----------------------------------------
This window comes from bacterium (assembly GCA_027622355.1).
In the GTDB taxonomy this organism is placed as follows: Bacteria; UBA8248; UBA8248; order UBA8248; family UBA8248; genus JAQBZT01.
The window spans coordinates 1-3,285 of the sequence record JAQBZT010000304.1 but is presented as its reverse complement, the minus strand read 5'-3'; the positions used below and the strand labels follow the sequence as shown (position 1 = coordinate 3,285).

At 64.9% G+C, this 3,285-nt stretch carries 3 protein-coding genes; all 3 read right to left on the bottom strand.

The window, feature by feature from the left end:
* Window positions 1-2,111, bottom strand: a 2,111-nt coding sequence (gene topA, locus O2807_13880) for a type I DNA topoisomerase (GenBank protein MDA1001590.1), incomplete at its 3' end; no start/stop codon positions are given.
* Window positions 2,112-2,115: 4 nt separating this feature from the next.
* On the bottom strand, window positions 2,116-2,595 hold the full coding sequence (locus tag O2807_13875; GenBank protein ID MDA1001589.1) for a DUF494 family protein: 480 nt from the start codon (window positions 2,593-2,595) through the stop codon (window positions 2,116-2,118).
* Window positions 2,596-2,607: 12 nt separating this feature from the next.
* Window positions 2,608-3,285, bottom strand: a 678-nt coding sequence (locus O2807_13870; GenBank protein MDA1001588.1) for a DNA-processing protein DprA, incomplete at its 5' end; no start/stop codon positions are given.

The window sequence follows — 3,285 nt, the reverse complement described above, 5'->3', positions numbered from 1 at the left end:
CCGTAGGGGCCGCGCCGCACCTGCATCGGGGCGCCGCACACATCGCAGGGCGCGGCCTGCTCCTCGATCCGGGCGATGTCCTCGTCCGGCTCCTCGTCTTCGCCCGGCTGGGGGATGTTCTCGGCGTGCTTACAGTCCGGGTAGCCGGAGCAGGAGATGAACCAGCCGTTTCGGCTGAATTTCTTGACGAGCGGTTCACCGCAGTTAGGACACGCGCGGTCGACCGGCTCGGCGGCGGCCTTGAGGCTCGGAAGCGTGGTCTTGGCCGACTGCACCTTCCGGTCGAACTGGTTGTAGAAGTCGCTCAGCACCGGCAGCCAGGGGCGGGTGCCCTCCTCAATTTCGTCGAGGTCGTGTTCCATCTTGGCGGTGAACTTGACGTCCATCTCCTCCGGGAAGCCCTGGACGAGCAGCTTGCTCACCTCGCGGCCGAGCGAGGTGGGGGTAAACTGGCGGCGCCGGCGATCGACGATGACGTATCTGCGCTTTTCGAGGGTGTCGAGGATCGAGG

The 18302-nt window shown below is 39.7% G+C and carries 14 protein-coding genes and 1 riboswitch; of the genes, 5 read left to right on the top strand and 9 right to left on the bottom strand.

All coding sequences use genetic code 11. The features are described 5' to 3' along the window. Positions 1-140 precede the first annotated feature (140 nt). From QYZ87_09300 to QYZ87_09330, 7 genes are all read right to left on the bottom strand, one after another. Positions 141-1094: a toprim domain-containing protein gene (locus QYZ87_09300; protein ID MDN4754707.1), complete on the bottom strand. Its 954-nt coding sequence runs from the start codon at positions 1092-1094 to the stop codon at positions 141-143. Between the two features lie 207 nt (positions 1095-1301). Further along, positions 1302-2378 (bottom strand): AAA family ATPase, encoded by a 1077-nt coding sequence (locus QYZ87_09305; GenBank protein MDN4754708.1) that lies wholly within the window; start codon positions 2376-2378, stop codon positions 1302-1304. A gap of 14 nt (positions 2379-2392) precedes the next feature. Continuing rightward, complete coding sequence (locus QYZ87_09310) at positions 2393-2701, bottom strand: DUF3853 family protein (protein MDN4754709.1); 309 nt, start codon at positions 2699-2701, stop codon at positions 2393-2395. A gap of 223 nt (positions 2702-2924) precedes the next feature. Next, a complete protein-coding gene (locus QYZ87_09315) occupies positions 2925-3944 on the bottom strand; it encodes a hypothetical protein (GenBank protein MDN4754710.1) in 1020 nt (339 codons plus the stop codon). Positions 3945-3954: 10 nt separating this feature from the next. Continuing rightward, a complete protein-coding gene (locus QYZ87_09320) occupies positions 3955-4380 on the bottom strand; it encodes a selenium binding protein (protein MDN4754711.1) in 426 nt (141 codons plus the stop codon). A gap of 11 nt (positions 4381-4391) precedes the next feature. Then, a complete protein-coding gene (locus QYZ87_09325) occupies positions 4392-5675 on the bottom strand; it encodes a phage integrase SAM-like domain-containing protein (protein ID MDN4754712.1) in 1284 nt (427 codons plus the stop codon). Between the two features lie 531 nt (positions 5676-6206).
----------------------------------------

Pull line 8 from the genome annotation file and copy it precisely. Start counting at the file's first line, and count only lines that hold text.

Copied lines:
* On the bottom strand, window positions 2,116-2,595 hold the full coding sequence (locus tag O2807_13875; GenBank protein ID MDA1001589.1) for a DUF494 family protein: 480 nt from the start codon (window positions 2,593-2,595) through the stop codon (window positions 2,116-2,118).